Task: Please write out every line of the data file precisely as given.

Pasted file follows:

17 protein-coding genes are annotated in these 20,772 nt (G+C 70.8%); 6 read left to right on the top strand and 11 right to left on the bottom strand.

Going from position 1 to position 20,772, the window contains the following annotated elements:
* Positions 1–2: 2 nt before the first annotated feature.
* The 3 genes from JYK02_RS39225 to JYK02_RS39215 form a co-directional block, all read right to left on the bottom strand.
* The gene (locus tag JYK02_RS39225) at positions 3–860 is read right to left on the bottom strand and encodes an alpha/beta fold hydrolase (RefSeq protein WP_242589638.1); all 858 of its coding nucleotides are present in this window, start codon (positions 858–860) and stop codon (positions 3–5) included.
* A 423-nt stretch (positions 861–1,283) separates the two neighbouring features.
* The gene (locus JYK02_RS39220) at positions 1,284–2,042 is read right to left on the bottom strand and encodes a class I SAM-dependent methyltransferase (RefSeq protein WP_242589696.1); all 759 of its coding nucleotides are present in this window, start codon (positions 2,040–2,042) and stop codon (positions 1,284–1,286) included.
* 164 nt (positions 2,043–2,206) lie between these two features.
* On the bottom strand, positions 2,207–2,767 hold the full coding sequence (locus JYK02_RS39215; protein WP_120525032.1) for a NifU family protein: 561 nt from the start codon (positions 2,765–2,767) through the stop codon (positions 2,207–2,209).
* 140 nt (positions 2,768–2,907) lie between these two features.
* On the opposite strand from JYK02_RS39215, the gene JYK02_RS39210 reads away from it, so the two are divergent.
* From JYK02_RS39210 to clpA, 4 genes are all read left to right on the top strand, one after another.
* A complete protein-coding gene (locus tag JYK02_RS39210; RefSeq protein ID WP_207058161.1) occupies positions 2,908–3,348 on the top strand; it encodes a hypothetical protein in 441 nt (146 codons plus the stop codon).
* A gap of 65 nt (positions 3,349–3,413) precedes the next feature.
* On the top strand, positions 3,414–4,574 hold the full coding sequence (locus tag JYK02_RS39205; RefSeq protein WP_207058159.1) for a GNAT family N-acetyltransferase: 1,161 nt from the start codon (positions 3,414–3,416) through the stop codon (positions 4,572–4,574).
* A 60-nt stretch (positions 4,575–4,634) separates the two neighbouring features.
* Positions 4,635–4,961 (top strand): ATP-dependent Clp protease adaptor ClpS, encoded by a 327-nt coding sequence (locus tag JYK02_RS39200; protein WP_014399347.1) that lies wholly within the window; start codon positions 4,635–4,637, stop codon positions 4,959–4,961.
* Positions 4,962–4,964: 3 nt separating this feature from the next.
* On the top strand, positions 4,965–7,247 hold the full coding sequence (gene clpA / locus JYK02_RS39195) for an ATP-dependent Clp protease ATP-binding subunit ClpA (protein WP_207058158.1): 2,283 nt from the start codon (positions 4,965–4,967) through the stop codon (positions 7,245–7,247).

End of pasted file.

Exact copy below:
17 protein-coding genes are annotated in these 20,772 nt (G+C 70.8%); 6 read left to right on the top strand and 11 right to left on the bottom strand.

Going from position 1 to position 20,772, the window contains the following annotated elements:
* Positions 1–2: 2 nt before the first annotated feature.
* The 3 genes from JYK02_RS39225 to JYK02_RS39215 form a co-directional block, all read right to left on the bottom strand.
* The gene (locus tag JYK02_RS39225) at positions 3–860 is read right to left on the bottom strand and encodes an alpha/beta fold hydrolase (RefSeq protein WP_242589638.1); all 858 of its coding nucleotides are present in this window, start codon (positions 858–860) and stop codon (positions 3–5) included.
* A 423-nt stretch (positions 861–1,283) separates the two neighbouring features.
* The gene (locus JYK02_RS39220) at positions 1,284–2,042 is read right to left on the bottom strand and encodes a class I SAM-dependent methyltransferase (RefSeq protein WP_242589696.1); all 759 of its coding nucleotides are present in this window, start codon (positions 2,040–2,042) and stop codon (positions 1,284–1,286) included.
* 164 nt (positions 2,043–2,206) lie between these two features.
* On the bottom strand, positions 2,207–2,767 hold the full coding sequence (locus JYK02_RS39215; protein WP_120525032.1) for a NifU family protein: 561 nt from the start codon (positions 2,765–2,767) through the stop codon (positions 2,207–2,209).
* 140 nt (positions 2,768–2,907) lie between these two features.
* On the opposite strand from JYK02_RS39215, the gene JYK02_RS39210 reads away from it, so the two are divergent.
* From JYK02_RS39210 to clpA, 4 genes are all read left to right on the top strand, one after another.
* A complete protein-coding gene (locus tag JYK02_RS39210; RefSeq protein ID WP_207058161.1) occupies positions 2,908–3,348 on the top strand; it encodes a hypothetical protein in 441 nt (146 codons plus the stop codon).
* A gap of 65 nt (positions 3,349–3,413) precedes the next feature.
* On the top strand, positions 3,414–4,574 hold the full coding sequence (locus tag JYK02_RS39205; RefSeq protein WP_207058159.1) for a GNAT family N-acetyltransferase: 1,161 nt from the start codon (positions 3,414–3,416) through the stop codon (positions 4,572–4,574).
* A 60-nt stretch (positions 4,575–4,634) separates the two neighbouring features.
* Positions 4,635–4,961 (top strand): ATP-dependent Clp protease adaptor ClpS, encoded by a 327-nt coding sequence (locus tag JYK02_RS39200; protein WP_014399347.1) that lies wholly within the window; start codon positions 4,635–4,637, stop codon positions 4,959–4,961.
* Positions 4,962–4,964: 3 nt separating this feature from the next.
* On the top strand, positions 4,965–7,247 hold the full coding sequence (gene clpA / locus JYK02_RS39195) for an ATP-dependent Clp protease ATP-binding subunit ClpA (protein WP_207058158.1): 2,283 nt from the start codon (positions 4,965–4,967) through the stop codon (positions 7,245–7,247).